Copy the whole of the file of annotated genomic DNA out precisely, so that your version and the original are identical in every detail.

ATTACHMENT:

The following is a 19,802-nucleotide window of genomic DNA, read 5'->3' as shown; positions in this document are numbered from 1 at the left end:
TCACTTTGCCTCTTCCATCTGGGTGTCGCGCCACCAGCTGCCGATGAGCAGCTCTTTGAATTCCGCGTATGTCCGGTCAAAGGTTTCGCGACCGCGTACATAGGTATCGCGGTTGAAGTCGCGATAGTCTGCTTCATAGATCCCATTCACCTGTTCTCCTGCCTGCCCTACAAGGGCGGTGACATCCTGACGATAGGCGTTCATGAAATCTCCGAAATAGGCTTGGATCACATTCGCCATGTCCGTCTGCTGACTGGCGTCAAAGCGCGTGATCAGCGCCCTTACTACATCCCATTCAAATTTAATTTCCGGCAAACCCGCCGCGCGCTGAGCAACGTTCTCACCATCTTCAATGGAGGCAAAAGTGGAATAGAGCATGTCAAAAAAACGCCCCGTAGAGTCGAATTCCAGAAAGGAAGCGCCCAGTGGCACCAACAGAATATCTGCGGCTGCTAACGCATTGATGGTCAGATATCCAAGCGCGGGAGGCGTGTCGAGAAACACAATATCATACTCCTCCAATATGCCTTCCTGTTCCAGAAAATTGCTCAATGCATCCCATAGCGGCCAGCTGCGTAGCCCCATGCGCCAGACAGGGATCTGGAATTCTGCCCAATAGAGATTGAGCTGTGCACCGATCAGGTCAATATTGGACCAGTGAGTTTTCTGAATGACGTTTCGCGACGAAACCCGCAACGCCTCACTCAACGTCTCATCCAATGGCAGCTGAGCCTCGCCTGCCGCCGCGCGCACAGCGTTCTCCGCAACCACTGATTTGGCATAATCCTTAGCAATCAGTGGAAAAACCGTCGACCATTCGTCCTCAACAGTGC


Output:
The following is a 19,802-nucleotide window of genomic DNA, read 5'->3' as shown; positions in this document are numbered from 1 at the left end:
TCACTTTGCCTCTTCCATCTGGGTGTCGCGCCACCAGCTGCCGATGAGCAGCTCTTTGAATTCCGCGTATGTCCGGTCAAAGGTTTCGCGACCGCGTACATAGGTATCGCGGTTGAAGTCGCGATAGTCTGCTTCATAGATCCCATTCACCTGTTCTCCTGCCTGCCCTACAAGGGCGGTGACATCCTGACGATAGGCGTTCATGAAATCTCCGAAATAGGCTTGGATCACATTCGCCATGTCCGTCTGCTGACTGGCGTCAAAGCGCGTGATCAGCGCCCTTACTACATCCCATTCAAATTTAATTTCCGGCAAACCCGCCGCGCGCTGAGCAACGTTCTCACCATCTTCAATGGAGGCAAAAGTGGAATAGAGCATGTCAAAAAAACGCCCCGTAGAGTCGAATTCCAGAAAGGAAGCGCCCAGTGGCACCAACAGAATATCTGCGGCTGCTAACGCATTGATGGTCAGATATCCAAGCGCGGGAGGCGTGTCGAGAAACACAATATCATACTCCTCCAATATGCCTTCCTGTTCCAGAAAATTGCTCAATGCATCCCATAGCGGCCAGCTGCGTAGCCCCATGCGCCAGACAGGGATCTGGAATTCTGCCCAATAGAGATTGAGCTGTGCACCGATCAGGTCAATATTGGACCAGTGAGTTTTCTGAATGACGTTTCGCGACGAAACCCGCAACGCCTCACTCAACGTCTCATCCAATGGCAGCTGAGCCTCGCCTGCCGCCGCGCGCACAGCGTTCTCCGCAACCACTGATTTGGCATAATCCTTAGCAATCAGTGGAAAAACCGTCGACCATTCGTCCTCAACAGTGC